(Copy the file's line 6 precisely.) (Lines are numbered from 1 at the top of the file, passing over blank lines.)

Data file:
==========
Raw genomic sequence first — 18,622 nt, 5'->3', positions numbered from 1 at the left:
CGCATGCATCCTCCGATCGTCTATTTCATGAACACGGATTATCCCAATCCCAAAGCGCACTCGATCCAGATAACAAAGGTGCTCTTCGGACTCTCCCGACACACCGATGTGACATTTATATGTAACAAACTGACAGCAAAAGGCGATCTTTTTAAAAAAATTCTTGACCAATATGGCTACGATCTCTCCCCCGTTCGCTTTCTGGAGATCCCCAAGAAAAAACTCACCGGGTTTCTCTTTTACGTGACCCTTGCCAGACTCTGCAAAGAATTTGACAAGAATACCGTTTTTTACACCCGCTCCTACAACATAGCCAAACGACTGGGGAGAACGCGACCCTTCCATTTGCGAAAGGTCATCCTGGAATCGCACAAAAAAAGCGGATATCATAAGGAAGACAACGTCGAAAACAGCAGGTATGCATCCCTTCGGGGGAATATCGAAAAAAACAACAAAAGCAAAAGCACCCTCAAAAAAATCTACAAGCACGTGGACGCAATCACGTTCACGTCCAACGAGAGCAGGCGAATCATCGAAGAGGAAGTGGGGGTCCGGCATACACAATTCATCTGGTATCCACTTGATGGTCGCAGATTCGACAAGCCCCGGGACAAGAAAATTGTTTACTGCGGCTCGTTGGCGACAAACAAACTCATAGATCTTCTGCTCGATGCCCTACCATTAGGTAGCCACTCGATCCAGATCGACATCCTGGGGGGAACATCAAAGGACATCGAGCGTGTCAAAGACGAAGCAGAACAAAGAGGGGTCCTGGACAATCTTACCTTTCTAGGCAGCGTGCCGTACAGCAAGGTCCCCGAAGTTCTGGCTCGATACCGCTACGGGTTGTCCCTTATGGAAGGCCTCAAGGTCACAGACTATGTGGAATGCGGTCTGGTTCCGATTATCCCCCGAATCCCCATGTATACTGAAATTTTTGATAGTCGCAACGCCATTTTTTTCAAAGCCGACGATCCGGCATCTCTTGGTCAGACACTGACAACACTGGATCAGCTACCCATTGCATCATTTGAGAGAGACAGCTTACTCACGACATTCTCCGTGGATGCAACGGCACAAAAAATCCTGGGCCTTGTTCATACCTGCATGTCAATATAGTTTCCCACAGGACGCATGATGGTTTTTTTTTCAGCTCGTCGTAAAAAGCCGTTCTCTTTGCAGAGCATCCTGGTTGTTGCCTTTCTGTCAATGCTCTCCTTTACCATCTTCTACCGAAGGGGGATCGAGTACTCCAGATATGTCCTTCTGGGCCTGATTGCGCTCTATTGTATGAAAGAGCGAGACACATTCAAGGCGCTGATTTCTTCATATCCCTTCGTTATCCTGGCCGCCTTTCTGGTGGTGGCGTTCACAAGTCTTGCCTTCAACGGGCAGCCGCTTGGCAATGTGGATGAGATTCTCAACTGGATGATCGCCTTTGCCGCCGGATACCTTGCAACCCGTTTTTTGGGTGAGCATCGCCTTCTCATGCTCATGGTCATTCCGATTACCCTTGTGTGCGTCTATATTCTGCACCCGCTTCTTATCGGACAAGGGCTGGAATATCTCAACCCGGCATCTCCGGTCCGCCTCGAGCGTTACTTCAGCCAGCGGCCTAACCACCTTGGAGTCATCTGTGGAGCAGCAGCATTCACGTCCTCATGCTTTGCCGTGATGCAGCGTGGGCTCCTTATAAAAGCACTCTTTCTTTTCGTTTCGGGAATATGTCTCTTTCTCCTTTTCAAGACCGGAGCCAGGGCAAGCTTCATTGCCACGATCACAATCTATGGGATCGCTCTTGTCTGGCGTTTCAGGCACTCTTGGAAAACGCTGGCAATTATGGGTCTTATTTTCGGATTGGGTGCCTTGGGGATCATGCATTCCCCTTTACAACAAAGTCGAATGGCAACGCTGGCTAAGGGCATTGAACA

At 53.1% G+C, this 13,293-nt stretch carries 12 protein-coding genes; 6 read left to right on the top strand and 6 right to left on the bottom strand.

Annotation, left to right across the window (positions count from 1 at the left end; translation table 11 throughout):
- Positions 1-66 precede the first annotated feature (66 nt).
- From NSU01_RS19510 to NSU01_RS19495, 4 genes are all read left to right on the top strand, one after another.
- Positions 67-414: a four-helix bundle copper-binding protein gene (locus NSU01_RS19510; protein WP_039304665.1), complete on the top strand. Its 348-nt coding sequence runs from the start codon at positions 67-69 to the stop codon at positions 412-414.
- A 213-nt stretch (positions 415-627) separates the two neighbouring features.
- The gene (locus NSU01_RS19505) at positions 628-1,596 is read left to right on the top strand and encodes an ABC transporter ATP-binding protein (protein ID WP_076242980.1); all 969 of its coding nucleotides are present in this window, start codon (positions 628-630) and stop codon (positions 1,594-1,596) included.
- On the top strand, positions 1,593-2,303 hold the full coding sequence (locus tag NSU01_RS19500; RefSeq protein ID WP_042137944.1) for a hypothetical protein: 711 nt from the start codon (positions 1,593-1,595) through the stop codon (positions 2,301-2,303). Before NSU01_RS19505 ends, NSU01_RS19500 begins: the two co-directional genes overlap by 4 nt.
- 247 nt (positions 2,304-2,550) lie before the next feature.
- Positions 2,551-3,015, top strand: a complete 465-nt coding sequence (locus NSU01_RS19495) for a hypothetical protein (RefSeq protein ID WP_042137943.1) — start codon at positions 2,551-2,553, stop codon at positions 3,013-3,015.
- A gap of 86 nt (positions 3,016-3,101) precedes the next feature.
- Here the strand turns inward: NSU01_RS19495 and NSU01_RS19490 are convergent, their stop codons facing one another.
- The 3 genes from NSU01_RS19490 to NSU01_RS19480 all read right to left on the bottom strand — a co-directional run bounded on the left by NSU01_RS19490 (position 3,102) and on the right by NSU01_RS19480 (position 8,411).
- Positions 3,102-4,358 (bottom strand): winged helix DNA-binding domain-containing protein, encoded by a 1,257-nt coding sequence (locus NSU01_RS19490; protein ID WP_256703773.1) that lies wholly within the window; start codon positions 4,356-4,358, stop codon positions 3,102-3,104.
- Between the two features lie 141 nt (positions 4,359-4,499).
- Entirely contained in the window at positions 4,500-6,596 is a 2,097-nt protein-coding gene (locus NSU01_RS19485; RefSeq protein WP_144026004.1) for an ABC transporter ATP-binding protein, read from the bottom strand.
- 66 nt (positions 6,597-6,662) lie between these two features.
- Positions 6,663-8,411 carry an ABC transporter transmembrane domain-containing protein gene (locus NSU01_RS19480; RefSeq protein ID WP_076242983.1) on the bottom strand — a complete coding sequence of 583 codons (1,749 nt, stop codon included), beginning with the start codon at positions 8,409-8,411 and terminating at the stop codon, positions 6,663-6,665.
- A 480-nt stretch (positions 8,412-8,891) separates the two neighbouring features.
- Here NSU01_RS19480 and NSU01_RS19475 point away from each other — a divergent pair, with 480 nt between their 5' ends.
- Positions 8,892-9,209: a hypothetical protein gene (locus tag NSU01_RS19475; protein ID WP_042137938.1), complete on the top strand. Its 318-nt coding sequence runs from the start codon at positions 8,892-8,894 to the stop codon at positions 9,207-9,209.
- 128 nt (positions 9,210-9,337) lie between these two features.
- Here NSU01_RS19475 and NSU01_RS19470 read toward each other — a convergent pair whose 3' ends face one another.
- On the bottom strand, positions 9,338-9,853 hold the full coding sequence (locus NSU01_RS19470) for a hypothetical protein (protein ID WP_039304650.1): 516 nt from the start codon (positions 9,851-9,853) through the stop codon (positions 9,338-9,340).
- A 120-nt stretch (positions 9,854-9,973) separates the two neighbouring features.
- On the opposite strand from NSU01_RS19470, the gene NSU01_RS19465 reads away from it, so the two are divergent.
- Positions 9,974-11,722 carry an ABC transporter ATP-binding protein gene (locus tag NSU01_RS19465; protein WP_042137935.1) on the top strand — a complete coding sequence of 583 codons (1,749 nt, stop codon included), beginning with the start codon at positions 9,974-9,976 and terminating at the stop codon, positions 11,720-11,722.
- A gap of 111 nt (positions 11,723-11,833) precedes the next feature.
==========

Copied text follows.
- From NSU01_RS19510 to NSU01_RS19495, 4 genes are all read left to right on the top strand, one after another.